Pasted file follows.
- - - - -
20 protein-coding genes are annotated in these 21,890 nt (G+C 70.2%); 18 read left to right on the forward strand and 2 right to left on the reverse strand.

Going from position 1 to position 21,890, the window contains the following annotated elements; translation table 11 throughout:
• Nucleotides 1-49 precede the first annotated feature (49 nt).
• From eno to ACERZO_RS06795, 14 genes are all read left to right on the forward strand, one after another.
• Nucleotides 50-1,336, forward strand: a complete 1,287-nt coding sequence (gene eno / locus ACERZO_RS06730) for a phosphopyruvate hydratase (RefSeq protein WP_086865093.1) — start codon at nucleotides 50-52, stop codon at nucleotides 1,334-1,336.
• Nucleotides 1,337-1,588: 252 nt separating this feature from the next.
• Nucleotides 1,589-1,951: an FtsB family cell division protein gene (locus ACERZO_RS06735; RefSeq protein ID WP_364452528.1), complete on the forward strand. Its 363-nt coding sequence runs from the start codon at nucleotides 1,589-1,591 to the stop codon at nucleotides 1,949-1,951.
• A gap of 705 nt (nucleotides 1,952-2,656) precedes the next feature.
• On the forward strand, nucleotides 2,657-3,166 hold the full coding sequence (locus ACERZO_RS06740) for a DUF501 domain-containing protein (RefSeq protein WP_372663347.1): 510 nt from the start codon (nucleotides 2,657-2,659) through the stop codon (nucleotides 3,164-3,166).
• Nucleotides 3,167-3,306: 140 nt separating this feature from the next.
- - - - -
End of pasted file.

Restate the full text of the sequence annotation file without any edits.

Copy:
20 protein-coding genes are annotated in these 21,890 nt (G+C 70.2%); 18 read left to right on the forward strand and 2 right to left on the reverse strand.

Going from position 1 to position 21,890, the window contains the following annotated elements; translation table 11 throughout:
• Nucleotides 1-49 precede the first annotated feature (49 nt).
• From eno to ACERZO_RS06795, 14 genes are all read left to right on the forward strand, one after another.
• Nucleotides 50-1,336, forward strand: a complete 1,287-nt coding sequence (gene eno / locus ACERZO_RS06730) for a phosphopyruvate hydratase (RefSeq protein WP_086865093.1) — start codon at nucleotides 50-52, stop codon at nucleotides 1,334-1,336.
• Nucleotides 1,337-1,588: 252 nt separating this feature from the next.
• Nucleotides 1,589-1,951: an FtsB family cell division protein gene (locus ACERZO_RS06735; RefSeq protein ID WP_364452528.1), complete on the forward strand. Its 363-nt coding sequence runs from the start codon at nucleotides 1,589-1,591 to the stop codon at nucleotides 1,949-1,951.
• A gap of 705 nt (nucleotides 1,952-2,656) precedes the next feature.
• On the forward strand, nucleotides 2,657-3,166 hold the full coding sequence (locus ACERZO_RS06740) for a DUF501 domain-containing protein (RefSeq protein WP_372663347.1): 510 nt from the start codon (nucleotides 2,657-2,659) through the stop codon (nucleotides 3,164-3,166).
• Nucleotides 3,167-3,306: 140 nt separating this feature from the next.